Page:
A new outbreak of the potentially deadly O157:H7 strain of E.coli linked to celery from California's Taylor Farm Pacific has spread to 18 states and involves over 150,000 products. This bacteria calls the calf's GI tract home but can proliferate in almost any food substance it contaminates.
That this outbreak, from a single type of food, involves such a wide swath of products is illustrative of the worse aspects of food-borne outbreaks: their dissemination. Also, the fact that one need only ingest about 100 bacteria to become ill heightens the risk. Celery is a component of many other pre-packaged products including sandwiches, salads, stuffing, and vegetable mixes. That's why this outbreak has touched major corporations such as Target, Walmart, and Starbucks. Tracing the ultimate fate of all the contaminated celery is extremely cumbersome and wide-ranging.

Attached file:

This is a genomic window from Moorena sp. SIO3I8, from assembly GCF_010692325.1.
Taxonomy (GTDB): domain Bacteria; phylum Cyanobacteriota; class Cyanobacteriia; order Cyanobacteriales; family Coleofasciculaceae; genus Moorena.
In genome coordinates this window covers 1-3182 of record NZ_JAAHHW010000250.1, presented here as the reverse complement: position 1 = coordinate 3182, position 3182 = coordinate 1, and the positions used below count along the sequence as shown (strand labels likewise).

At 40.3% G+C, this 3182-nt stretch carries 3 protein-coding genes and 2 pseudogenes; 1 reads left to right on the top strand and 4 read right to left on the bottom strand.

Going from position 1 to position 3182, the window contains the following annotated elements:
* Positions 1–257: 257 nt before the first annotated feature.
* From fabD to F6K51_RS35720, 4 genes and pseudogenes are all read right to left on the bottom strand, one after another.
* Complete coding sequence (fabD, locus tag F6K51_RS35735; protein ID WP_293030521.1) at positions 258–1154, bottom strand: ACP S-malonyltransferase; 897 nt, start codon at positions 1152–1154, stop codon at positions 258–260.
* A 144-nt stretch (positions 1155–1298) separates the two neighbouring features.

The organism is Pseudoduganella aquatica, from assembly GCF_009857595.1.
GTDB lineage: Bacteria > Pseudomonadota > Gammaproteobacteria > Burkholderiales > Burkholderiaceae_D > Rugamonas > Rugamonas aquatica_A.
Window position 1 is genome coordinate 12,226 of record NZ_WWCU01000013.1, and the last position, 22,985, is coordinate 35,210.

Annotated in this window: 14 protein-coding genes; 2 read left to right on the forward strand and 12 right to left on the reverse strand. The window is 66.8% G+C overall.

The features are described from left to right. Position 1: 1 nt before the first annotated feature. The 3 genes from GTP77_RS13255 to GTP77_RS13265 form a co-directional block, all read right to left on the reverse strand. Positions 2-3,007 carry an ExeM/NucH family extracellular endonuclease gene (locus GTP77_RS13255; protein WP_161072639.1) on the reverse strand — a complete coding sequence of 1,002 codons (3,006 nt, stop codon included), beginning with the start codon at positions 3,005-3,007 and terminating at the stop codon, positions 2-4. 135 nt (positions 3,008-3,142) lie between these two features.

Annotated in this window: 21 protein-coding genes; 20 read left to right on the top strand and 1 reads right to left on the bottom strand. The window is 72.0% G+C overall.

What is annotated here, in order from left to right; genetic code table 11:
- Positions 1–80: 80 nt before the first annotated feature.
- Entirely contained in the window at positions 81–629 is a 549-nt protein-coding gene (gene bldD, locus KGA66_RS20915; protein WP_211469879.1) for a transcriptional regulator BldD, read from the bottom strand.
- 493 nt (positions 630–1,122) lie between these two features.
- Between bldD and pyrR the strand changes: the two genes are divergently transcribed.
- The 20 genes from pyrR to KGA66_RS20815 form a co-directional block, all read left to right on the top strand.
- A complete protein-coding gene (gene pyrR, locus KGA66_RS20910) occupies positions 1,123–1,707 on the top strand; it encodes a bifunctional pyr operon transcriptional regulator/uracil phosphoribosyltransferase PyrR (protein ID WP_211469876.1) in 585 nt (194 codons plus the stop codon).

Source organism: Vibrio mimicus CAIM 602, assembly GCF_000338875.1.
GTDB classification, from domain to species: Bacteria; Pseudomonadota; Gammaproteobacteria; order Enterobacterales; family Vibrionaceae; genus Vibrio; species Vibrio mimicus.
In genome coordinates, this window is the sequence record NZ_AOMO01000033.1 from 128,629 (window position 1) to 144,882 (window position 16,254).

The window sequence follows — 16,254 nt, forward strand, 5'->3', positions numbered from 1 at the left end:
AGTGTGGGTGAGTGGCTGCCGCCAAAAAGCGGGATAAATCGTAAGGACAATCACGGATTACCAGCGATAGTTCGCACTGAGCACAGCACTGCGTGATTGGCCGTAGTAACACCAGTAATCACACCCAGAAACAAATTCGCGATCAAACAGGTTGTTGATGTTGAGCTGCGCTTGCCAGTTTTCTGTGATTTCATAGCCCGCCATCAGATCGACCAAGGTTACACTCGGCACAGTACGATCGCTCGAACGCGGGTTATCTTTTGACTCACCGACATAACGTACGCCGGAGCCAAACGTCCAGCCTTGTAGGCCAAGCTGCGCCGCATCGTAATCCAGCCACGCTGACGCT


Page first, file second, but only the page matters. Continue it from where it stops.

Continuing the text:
This strain of E.coli, which is classified as a Shiga toxin-producing E.coli (STEC), is not as benign as other food-borne infections for it has the capacity to cause kidney failure via a toxin it secretes in up to 10% of cases, especially children. This complication is known as hemolytic uremic syndrome (HUS) and it has occurred in 2 of the 19 individuals infected during this outbreak. Though there are no deaths have been reported in this latest outbreak, 12% of those with HUS progress to death or become dialysis-dependent. Antibiotics are ineffective and, in fact, can heighten the chance of HUS occurring as toxin secretion increases when the bacteria is under stress. Treatment is largely supportive though some experimental treatments are in trials.
So for those dieters, buffalo wing eaters, and rabbits who chew on celery, maybe try a pickle instead.